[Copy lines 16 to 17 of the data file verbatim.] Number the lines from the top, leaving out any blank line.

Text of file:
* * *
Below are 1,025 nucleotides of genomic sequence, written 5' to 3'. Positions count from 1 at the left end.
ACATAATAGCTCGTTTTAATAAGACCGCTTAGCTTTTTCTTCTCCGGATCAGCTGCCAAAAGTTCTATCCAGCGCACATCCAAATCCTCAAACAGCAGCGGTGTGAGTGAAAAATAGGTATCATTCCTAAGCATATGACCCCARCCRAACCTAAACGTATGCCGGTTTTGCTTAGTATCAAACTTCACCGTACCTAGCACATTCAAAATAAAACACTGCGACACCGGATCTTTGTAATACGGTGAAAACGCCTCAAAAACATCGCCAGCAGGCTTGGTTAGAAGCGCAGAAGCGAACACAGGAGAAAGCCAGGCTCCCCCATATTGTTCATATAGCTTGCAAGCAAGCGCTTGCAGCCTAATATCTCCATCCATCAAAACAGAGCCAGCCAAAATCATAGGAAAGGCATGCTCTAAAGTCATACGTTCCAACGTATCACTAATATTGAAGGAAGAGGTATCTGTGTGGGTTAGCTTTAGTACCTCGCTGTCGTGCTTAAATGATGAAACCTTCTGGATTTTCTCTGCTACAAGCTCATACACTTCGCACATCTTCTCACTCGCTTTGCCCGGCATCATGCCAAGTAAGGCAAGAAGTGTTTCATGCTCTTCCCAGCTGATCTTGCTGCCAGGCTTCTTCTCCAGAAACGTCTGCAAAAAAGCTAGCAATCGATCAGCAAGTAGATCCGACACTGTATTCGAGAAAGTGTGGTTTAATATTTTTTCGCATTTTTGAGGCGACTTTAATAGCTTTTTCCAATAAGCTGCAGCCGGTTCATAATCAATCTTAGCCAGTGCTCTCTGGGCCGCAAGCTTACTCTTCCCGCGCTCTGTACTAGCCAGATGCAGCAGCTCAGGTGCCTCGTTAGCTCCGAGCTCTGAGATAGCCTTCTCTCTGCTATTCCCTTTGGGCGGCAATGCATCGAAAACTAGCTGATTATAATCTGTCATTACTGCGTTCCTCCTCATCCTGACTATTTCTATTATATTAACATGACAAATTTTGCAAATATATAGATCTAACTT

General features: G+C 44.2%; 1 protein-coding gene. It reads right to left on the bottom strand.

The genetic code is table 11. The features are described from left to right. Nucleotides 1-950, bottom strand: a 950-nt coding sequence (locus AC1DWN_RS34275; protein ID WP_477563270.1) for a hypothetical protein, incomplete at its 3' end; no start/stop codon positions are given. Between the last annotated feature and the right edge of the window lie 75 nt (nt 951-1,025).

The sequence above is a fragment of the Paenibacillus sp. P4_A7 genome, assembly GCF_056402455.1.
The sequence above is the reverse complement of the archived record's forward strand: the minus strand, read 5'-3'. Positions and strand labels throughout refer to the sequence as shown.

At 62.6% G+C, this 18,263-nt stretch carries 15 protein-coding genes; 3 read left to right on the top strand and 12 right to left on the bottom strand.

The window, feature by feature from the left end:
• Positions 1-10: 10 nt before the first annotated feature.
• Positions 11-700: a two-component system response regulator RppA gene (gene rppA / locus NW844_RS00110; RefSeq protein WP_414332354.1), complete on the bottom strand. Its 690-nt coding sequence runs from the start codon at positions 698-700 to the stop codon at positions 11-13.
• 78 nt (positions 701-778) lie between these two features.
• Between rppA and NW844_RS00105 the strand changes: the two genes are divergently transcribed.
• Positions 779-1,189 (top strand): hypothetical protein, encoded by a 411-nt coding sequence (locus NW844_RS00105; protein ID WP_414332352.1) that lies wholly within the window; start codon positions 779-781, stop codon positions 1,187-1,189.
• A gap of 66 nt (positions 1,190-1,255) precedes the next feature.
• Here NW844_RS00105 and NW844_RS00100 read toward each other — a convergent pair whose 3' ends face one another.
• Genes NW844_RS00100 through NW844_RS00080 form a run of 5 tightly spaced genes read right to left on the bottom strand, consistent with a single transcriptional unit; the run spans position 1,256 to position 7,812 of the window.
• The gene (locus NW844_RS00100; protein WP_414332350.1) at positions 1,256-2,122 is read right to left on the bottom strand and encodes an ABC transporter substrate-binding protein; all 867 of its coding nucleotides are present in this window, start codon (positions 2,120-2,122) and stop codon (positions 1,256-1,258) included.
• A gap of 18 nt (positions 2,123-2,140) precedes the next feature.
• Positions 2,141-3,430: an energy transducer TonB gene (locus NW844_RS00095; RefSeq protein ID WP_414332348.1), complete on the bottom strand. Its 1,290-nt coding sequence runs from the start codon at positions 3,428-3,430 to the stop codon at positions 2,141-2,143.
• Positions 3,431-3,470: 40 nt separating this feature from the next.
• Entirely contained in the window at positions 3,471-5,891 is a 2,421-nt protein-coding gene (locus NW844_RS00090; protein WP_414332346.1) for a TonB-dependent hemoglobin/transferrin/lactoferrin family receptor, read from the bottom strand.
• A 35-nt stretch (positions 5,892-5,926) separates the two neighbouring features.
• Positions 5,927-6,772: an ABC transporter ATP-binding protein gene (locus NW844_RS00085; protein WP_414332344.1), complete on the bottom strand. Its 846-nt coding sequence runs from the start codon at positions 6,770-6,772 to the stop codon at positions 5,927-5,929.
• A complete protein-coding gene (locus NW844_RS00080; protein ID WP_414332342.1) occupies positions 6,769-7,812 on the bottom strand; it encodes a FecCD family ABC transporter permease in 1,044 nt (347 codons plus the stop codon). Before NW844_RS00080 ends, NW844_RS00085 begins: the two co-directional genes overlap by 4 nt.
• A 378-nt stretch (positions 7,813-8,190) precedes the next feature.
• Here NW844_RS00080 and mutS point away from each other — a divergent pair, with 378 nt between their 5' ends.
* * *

• Genes NW844_RS00100 through NW844_RS00080 form a run of 5 tightly spaced genes read right to left on the bottom strand, consistent with a single transcriptional unit; the run spans position 1,256 to position 7,812 of the window.
• The gene (locus NW844_RS00100; protein WP_414332350.1) at positions 1,256-2,122 is read right to left on the bottom strand and encodes an ABC transporter substrate-binding protein; all 867 of its coding nucleotides are present in this window, start codon (positions 2,120-2,122) and stop codon (positions 1,256-1,258) included.